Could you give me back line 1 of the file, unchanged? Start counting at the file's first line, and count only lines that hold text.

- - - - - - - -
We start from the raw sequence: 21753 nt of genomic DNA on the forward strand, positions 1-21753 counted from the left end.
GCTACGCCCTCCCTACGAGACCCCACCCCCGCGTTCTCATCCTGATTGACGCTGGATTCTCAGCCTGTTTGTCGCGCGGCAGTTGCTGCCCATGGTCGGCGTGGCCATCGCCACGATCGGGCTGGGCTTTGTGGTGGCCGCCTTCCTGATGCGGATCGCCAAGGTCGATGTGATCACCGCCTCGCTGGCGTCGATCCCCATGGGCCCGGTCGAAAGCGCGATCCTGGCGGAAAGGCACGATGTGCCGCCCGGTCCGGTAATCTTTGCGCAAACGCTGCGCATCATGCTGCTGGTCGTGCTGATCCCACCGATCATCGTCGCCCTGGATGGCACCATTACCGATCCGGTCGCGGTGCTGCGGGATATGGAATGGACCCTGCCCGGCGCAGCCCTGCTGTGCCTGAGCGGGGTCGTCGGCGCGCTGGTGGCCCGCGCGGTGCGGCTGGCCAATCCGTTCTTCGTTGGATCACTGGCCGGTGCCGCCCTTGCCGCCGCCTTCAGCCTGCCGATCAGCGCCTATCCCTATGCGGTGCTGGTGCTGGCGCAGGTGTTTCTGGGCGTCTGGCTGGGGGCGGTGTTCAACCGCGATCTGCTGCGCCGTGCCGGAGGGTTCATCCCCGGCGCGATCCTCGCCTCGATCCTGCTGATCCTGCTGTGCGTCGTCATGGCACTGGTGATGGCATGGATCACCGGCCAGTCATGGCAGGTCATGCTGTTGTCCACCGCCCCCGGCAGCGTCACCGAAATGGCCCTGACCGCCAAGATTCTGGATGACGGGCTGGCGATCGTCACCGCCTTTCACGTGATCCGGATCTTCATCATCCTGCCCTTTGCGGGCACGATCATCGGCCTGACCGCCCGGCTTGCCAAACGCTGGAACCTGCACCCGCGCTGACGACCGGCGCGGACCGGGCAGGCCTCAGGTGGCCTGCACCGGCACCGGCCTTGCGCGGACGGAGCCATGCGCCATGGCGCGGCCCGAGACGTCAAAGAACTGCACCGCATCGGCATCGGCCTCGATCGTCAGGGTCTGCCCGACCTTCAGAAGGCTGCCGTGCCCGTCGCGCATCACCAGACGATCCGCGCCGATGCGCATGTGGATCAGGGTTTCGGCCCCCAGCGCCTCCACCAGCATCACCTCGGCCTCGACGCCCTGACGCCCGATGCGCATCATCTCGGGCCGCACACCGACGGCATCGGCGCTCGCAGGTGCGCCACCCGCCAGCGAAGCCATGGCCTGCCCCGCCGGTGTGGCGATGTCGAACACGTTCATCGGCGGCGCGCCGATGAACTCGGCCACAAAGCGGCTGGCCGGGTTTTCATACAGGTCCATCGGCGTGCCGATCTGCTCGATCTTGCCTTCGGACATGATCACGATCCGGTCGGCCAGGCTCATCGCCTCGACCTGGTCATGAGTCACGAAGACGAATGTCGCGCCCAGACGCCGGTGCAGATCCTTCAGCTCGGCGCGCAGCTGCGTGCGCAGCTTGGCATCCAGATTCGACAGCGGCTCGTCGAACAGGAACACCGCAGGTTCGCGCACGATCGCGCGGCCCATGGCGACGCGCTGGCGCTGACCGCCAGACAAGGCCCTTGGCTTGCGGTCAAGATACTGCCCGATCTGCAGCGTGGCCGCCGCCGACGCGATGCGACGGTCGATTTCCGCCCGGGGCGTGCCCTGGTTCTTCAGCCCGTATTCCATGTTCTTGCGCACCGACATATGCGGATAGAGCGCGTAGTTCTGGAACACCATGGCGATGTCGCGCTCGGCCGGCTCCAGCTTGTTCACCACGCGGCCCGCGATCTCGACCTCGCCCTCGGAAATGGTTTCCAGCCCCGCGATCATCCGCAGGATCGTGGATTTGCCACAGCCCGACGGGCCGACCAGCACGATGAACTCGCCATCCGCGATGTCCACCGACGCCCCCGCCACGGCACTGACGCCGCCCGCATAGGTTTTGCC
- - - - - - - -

We start from the raw sequence: 21753 nt of genomic DNA on the forward strand, positions 1-21753 counted from the left end.